As state earlier, the use of force is like water within law enforcement, without it little would be achieved. In contrast to that, too much water or excessive force can crumble the very foundation on which society has been built and established. The problem is can accountability early in an officer’s career deter excessive force in law enforcement. Accountability in law enforcement can be looked at as having three important parts. All three of these parts that make up accountability in law enforcement must work dependently together. First, the officer must have self-accountability. Each police officer, from the lowest level recruit all the way up to the director of the agency, has an extremely important as well as critical role in the organizational structure of the police agency (Sutton, 2009). Consider a police agency as being a human being, which is a breathing, living and constantly changing. The officers and staff would be the organs, the legs, the arms, the nervous system, the bones, blood, etc. For the body to be in top form, all of its body parts and organs must be working in coordination with each other. When even a body part that is considered minor, for example a big toe, is not operating correctly, it alters the equilibrium and functioning of the entire system. For example, a missing big toe, will make the body less stable as well as limiting the agility, creating a more vulnerable officer during self-defense. As a result of this nonfunctioning limb, the complete body is somewhat weakened and the officer himself is in continual threat. Therefore, no matter how small a part is in the body, it is extremely important; every officer within an organization is important and a key component in the beneficial function of an agency (Sutton, 2009). Thus, when even one officer no matter the rank or status within an organization commits any act that alters or breaks the trust the public has, the entire agency will suffer.

Almost every police agency has an Internal Affairs Bureau and/or Professional Standards Inspectors but, let’s face it, they cannot force a person to act honestly and ethically. An individual’s actual behavior, despite whatever oaths he or she takes to uphold, can only be determined by that individual’s personal response/action to a given set of circumstances. Those behavioral choices come from within the individual and this taking responsibility for one’s actions is determined by one’s internal set of values (Greenfield, 1997). Taking responsibility for one’s actions is the essence of self-accountability. The next component is supervisory accountability. When law enforcement officers go through the promotional process and take on supervisory roles for the first time, there is too often not enough preparatory training to ‘ready’ them for their transition. Officers are usually promoted based on seniority and/or field experience but such a background, no matter how essential it is for one in a supervisory capacity, does not prepare an officer for what he will encounter. A promoted officer, usually a sergeant, leaves behind being ‘one of the guys’ and that change alone is a difficult change for many. The familiar squad room/locker room playfulness that the officer once enjoyed and could participate in suddenly ceases once the newly promoted supervisor enters the scene. Sometimes the new supervisor faces resentment from his former peers who believe that the promotion was unearned and occurred because of ‘politics’ or because he or she was ‘a better test taker.’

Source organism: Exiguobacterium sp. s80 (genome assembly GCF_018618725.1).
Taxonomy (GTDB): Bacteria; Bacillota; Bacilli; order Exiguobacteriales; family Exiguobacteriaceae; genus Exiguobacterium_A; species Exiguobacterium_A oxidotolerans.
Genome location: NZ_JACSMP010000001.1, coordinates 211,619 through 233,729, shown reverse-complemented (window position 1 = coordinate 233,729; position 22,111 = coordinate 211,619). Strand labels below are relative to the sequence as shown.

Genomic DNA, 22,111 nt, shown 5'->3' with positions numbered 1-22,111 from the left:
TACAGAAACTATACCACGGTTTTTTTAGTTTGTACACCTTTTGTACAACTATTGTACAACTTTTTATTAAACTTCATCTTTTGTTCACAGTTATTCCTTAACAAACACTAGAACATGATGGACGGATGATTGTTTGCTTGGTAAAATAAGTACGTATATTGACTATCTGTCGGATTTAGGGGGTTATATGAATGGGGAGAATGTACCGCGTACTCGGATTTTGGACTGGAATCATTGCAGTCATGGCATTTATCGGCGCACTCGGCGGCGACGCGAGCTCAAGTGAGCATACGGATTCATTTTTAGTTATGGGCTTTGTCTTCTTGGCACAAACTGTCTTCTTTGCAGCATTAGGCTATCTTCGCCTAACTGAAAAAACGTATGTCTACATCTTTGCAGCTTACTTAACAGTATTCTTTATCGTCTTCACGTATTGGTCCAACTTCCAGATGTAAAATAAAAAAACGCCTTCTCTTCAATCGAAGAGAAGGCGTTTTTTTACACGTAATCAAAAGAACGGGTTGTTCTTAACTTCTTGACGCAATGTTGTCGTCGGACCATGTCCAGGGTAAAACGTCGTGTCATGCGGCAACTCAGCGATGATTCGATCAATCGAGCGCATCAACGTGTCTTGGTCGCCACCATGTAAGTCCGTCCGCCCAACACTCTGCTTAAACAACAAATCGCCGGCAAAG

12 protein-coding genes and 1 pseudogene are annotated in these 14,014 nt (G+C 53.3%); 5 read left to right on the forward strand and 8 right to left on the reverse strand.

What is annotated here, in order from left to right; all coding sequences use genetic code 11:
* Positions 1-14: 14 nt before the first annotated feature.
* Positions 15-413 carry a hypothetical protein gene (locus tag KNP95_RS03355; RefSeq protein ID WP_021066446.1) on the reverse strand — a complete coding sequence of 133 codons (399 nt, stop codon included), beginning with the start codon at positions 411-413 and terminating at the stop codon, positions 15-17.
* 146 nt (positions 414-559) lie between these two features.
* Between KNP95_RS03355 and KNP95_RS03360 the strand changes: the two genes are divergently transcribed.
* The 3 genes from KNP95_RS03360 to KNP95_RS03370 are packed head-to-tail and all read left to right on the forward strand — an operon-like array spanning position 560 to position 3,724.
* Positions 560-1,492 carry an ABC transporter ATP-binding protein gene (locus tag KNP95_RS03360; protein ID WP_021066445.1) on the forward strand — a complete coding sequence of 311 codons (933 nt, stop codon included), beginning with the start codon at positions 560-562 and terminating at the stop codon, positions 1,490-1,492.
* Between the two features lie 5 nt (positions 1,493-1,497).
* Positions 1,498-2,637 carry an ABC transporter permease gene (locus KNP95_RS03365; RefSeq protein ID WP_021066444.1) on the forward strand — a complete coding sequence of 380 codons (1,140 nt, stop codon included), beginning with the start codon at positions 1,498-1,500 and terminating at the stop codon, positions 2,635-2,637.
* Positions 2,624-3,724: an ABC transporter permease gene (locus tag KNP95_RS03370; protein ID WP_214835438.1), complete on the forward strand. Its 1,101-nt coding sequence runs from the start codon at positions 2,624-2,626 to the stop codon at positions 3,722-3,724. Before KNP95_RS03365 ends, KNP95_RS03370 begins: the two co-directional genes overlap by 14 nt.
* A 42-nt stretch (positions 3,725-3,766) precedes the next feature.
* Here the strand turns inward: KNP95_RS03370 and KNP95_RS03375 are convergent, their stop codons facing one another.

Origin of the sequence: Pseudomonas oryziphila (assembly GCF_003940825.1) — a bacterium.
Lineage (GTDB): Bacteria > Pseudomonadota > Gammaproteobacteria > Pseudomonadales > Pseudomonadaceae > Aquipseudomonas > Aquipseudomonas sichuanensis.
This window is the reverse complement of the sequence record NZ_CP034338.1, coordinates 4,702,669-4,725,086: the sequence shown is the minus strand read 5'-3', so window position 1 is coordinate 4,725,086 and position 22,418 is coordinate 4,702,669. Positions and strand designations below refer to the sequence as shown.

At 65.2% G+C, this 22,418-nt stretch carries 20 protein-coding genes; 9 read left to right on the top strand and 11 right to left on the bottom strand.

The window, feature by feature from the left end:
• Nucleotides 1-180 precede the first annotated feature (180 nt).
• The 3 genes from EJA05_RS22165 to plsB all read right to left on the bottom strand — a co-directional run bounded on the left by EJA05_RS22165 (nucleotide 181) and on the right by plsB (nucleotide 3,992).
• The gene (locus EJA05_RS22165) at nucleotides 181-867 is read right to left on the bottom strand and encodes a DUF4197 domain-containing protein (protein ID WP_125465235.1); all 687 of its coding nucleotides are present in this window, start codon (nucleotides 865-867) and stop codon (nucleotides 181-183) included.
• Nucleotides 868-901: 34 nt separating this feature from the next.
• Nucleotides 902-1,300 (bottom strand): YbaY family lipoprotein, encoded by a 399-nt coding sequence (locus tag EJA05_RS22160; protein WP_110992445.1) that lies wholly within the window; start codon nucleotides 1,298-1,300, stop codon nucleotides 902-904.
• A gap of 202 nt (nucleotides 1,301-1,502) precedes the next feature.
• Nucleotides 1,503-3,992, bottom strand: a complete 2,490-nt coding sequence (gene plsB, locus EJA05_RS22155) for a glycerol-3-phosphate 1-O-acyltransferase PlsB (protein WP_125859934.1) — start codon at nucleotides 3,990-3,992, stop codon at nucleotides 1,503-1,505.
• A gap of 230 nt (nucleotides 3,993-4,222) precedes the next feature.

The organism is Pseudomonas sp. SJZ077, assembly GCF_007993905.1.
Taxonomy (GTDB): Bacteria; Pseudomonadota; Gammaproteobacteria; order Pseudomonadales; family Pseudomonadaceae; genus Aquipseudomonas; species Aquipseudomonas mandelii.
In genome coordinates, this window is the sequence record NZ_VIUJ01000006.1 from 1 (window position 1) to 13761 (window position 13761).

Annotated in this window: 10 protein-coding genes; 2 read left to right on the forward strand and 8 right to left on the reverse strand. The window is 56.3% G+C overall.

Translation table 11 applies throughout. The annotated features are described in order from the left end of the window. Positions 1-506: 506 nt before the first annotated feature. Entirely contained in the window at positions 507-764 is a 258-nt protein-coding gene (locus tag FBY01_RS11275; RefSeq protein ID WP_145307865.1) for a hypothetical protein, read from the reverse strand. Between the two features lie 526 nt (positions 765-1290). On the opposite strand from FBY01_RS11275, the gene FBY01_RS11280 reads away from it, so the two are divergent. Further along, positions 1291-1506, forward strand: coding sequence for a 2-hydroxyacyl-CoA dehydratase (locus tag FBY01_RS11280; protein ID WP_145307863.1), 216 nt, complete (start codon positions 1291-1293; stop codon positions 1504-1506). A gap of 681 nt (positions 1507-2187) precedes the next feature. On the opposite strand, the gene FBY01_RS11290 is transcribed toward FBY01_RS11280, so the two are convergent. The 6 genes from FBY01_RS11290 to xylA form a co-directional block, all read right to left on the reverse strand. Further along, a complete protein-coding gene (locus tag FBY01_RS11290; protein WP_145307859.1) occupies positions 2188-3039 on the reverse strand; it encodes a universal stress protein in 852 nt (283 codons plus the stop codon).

The final aspect of accountability is administrative accountability. Law enforcement agencies throughout the country all have similar hierarchical structures that progress upward to eventually include the head of the agency, most often a chief or sheriff. If the agency is small, the administrative staff above the first-line supervisors may just include a captain or a couple of lieutenants or their equivalents. If the agency is large, there may be a full complement of staff officers or agents who make up ‘the administration.’ There is no doubt that the entire ‘ethical personality’ of an agency is determined by the head of that organization and, accordingly, by those who the leader has chosen to surround himself or herself with. If, upon appointment or election, the chief or sheriff selects men or women who are perceived as competent, fair and ethical, the entire organization, as a body, will respect the decisions made on their behalf and will be optimistic as to how these decisions will affect their professional, even personal, lives. If, however, the head of the agency enjoys a less than savory reputation or if he/she appoints or promotes ‘administrative bullies,’ the less-than-a-leader will surely destroy morale and set a low bar for ethical behavior for the agency’s employees. It is essential that administrative staff truly and decisively ‘walk the walk’ ethically, if not morally. If they don’t, lower-ranking personnel, when facing discipline for their transgressions, will view any punishment as hypocritical and as having no value. They will feel unsupported and unsubstantiated. Furthermore, it is equally important that whatever discipline is to be administrated is done so in a manner that is Firm, Fair and Fast and that personal grudges and past relationship issues be put aside when both conducting internal investigations and in determining and administrating discipline. None of this is possible if the administration is less than accountable for its actions or less than stellar in its ethical stance. Incidents involving the use of excessive force by the police frequently receive attention from the media, legislators, and, in some instances, civil and even criminal courts. Whether the excessive force is aberrant behavior of individual officers or is a pattern and practice of an entire law enforcement agency, both the law and public opinion condemn such incidents.